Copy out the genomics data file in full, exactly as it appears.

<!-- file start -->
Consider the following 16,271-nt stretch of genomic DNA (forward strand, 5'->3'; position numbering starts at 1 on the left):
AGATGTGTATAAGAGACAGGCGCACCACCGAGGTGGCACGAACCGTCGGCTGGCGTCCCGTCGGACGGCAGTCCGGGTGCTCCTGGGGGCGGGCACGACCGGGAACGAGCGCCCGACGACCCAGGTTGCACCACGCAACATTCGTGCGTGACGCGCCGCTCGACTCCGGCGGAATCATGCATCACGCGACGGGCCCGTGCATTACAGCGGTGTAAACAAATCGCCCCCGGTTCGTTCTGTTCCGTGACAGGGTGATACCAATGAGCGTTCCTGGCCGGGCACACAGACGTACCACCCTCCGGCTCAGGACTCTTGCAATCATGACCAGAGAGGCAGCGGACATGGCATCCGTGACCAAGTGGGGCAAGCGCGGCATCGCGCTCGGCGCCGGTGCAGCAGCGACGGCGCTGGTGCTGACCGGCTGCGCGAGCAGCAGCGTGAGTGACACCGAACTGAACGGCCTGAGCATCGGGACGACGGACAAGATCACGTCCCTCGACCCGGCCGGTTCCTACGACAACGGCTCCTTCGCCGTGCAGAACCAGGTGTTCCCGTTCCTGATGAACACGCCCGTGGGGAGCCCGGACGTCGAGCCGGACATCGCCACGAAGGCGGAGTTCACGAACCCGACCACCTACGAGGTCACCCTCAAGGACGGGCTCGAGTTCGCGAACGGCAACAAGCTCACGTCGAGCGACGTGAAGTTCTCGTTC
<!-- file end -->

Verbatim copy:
Consider the following 16,271-nt stretch of genomic DNA (forward strand, 5'->3'; position numbering starts at 1 on the left):
AGATGTGTATAAGAGACAGGCGCACCACCGAGGTGGCACGAACCGTCGGCTGGCGTCCCGTCGGACGGCAGTCCGGGTGCTCCTGGGGGCGGGCACGACCGGGAACGAGCGCCCGACGACCCAGGTTGCACCACGCAACATTCGTGCGTGACGCGCCGCTCGACTCCGGCGGAATCATGCATCACGCGACGGGCCCGTGCATTACAGCGGTGTAAACAAATCGCCCCCGGTTCGTTCTGTTCCGTGACAGGGTGATACCAATGAGCGTTCCTGGCCGGGCACACAGACGTACCACCCTCCGGCTCAGGACTCTTGCAATCATGACCAGAGAGGCAGCGGACATGGCATCCGTGACCAAGTGGGGCAAGCGCGGCATCGCGCTCGGCGCCGGTGCAGCAGCGACGGCGCTGGTGCTGACCGGCTGCGCGAGCAGCAGCGTGAGTGACACCGAACTGAACGGCCTGAGCATCGGGACGACGGACAAGATCACGTCCCTCGACCCGGCCGGTTCCTACGACAACGGCTCCTTCGCCGTGCAGAACCAGGTGTTCCCGTTCCTGATGAACACGCCCGTGGGGAGCCCGGACGTCGAGCCGGACATCGCCACGAAGGCGGAGTTCACGAACCCGACCACCTACGAGGTCACCCTCAAGGACGGGCTCGAGTTCGCGAACGGCAACAAGCTCACGTCGAGCGACGTGAAGTTCTCGTTC